“Determine what information may need to be exchanged – because maybe sometimes you don’t need to send a Social Security number. And you definitely don’t need to email it in the clear. Maybe we have an expectation as IT people that everybody should just know that,” Cannon says.

A security culture cannot depend on people and process alone. Technology available today can help automate policy enforcement, data collection and protection and augment companies short on staff. James Ballou heads security for Driscoll Children’s Hospital in Texas and faces the challenge of securing new technologies such as wireless – which he deems critical for bedside patient care.

By adding Cisco’s Security Monitoring, Analysis and Response Systems (MARS) to detect anomalies in network traffic, Ballou says he can better secure his network.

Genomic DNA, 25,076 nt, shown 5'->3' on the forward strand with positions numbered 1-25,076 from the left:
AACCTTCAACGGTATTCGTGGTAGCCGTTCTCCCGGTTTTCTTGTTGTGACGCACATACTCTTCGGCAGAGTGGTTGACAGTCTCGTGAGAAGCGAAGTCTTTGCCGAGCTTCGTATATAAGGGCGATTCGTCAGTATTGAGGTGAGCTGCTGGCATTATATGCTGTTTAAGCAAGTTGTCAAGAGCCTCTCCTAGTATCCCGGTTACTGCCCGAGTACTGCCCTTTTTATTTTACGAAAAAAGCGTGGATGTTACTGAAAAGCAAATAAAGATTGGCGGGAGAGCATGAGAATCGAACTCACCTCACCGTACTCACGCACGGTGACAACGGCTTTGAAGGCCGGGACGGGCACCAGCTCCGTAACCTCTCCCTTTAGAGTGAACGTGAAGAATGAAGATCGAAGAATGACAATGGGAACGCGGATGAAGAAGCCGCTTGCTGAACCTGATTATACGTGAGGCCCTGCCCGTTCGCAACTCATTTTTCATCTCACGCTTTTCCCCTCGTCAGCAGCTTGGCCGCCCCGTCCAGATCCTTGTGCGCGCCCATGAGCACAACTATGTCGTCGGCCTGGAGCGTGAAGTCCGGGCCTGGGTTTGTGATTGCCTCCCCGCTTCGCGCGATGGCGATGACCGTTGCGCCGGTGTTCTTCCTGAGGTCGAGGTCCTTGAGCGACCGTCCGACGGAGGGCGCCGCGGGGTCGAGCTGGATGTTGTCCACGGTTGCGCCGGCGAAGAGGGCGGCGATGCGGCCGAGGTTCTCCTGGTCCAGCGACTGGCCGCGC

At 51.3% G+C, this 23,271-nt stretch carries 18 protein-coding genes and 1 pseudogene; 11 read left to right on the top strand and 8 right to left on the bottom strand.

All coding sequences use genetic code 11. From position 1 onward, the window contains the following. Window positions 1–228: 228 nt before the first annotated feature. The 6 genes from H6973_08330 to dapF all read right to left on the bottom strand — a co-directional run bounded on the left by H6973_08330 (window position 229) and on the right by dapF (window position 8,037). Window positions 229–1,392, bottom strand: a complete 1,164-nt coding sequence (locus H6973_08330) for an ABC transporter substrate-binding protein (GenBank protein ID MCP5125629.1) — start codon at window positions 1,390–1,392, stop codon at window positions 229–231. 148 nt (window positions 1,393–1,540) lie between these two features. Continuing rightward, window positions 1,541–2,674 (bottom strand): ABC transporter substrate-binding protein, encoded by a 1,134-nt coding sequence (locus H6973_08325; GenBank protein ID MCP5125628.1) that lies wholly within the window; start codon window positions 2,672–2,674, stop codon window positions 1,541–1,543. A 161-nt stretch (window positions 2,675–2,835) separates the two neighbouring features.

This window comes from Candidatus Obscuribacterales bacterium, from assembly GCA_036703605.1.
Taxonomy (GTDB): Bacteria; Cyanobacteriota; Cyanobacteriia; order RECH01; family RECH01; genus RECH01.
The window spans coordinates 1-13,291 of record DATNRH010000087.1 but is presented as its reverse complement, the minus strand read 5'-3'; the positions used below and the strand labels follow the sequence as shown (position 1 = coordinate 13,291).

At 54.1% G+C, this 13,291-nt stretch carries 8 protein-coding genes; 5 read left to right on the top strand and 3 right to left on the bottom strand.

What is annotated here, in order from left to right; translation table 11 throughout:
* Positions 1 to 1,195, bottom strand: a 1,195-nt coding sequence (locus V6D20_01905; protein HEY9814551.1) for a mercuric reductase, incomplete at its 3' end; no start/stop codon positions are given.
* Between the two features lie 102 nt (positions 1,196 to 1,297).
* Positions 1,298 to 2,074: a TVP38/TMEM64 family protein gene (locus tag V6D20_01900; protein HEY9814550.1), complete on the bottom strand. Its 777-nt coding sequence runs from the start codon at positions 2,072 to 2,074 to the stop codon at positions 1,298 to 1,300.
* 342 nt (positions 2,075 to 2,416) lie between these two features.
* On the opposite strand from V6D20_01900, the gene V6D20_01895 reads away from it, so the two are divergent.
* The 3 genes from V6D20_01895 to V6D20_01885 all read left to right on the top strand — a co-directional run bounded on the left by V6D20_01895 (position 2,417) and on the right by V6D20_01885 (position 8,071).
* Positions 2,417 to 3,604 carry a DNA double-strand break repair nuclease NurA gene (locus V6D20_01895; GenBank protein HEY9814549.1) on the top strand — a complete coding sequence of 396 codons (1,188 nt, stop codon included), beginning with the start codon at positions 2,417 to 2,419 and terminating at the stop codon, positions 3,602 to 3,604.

With limited staff, the IS security specialist and Health Insurance Portability and Accountability Act (HIPAA) security officer says he depends on technology to provide information that would take him too long to decipher.

“MARS is looking at data from all different sources, gauging its potential risk and correlating that to help me determine, where did it come from, what do I need to do to mitigate the risk and how can I avoid this in the future?” says Ballou. “HIPAA compliance requires a minimum standard of security for us to meet but we want to operate on a higher level than that. I need proactive, consistent threat management and pre-programmed responses built into our system to mitigate issues.”

Saving future costs

Companies that start honing their security practises today will save money tomorrow. While most companies spend about 3 per cent of their total IT budget on security, those that crank the investment up to around 8 per cent will – within 18 to 24 months – spend less on total security expenditures, according to research firm Gartner.